Originally, some housing industry analysts were concerned
that the mortgage forbearance program (which allows families to delay payments
to a later date) could lead to an increase in foreclosures when forbearances
end. Some even worried that we might relive the 2006-2008 housing crash all
over again. Once you examine the data, however, that seems unlikely.
As reported by Odeta Kushi, Deputy Chief Economist for First
“Despite the federal foreclosure moratorium, there were
fears that up to 30% of homeowners would require forbearance, ultimately
leading to a foreclosure tsunami. Forbearance did not hit 30%, but rather
peaked at 8.6% and has been steadily falling since.”
According to the most current data from Black Knight, the
percentage of homes in forbearance has fallen to 7.4%. The report also gives
the decrease in raw numbers:
“The overall trend of incremental improvement in the
number of mortgages in active forbearance continues. According to the latest
data from Black Knight’s McDash Flash Forbearance Tracker, the number of
mortgages in active forbearance fell by another 71,000 over the past week,
pushing the total under 4 million for the first time since early May.”
Here’s a graph showing the decline in forbearances over the
last several months:
The report also explains that across the board, overall
forbearance activity fell with 10% fewer new forbearance requests and nearly
40% fewer renewals.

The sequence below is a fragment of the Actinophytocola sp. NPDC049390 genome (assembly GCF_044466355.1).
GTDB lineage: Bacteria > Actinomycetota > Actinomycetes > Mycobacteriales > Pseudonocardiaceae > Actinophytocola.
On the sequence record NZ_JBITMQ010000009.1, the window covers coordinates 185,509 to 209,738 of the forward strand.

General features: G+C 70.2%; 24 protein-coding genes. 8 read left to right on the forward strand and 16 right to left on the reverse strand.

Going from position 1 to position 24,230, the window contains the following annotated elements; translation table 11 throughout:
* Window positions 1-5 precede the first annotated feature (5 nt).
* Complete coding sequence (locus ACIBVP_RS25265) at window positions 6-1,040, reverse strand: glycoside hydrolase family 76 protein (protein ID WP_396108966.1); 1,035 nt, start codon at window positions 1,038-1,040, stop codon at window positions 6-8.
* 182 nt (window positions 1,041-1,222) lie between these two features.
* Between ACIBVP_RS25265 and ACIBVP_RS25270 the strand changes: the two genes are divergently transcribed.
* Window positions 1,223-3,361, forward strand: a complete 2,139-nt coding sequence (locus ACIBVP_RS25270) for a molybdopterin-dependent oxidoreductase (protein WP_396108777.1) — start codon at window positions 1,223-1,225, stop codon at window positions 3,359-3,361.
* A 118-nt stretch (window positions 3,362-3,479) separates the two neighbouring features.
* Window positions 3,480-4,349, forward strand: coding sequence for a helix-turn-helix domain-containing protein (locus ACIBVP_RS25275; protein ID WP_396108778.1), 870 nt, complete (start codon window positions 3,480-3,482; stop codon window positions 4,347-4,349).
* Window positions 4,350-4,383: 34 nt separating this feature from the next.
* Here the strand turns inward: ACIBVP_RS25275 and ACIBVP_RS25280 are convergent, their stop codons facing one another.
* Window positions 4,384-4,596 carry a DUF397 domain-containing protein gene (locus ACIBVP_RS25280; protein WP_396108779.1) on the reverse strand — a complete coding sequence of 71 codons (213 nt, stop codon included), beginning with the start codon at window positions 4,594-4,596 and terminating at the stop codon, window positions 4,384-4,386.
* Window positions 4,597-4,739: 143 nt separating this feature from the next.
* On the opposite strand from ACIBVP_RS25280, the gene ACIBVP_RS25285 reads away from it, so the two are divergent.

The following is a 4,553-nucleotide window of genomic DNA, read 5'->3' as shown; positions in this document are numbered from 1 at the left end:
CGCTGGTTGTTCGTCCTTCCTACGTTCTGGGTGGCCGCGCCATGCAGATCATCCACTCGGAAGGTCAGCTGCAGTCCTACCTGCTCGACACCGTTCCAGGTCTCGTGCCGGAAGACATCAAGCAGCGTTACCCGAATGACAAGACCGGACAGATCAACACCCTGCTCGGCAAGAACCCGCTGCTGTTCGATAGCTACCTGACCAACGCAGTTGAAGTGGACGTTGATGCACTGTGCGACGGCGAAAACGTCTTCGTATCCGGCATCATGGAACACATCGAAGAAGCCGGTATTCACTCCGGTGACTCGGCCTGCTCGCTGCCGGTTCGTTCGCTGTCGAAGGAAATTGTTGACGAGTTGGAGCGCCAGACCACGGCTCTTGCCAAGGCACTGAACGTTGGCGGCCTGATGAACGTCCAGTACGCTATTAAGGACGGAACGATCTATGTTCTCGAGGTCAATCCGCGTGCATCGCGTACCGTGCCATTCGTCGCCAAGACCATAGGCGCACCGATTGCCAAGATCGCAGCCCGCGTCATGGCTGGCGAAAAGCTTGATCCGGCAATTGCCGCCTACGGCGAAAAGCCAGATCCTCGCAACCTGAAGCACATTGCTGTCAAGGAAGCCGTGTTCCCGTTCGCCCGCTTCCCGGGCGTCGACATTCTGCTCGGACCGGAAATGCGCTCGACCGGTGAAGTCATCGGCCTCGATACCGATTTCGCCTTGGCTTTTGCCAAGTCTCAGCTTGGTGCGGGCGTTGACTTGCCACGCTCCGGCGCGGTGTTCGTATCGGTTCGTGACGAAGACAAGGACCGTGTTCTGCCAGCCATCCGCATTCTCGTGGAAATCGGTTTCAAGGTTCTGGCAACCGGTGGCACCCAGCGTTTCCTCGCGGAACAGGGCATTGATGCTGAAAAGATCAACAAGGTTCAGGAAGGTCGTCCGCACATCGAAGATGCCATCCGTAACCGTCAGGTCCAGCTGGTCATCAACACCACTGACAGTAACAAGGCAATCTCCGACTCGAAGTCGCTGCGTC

What about potential foreclosures once forbearances end?
Kushi also addresses this question:
“There are two main reasons why this crisis is unlikely
to produce a wave of foreclosures similar to the 2008 recession. First, the
housing market is in a much stronger position compared with a decade ago.
Accompanied by more rigorous lending standards, the household debt-to-income
ratio is at a four-decade low and household equity near a three-decade high.
Indeed, thus far, MBA data indicates that the majority of homeowners who took
advantage of forbearance programs are either staying current on their mortgage
or paying off the loan through a home sale or a refinance. Second, this service
sector-driven recession is disproportionately impacting renters.”
There is one potential challenge
Today, the options available to homeowners will prevent a
large spike in foreclosures. That’s good not just for those families impacted,
but for the overall housing market. A recent study by Fannie Mae, however,
reveals that many Americans are not aware of the options they have.
It’s imperative for potentially impacted families to better
understand the mortgage relief programs available to them, for their personal
housing situation and for the overall real estate market.
If Americans fully understand their options and make good
choices regarding those options, the current economic slowdown does not need to
lead to mass foreclosures.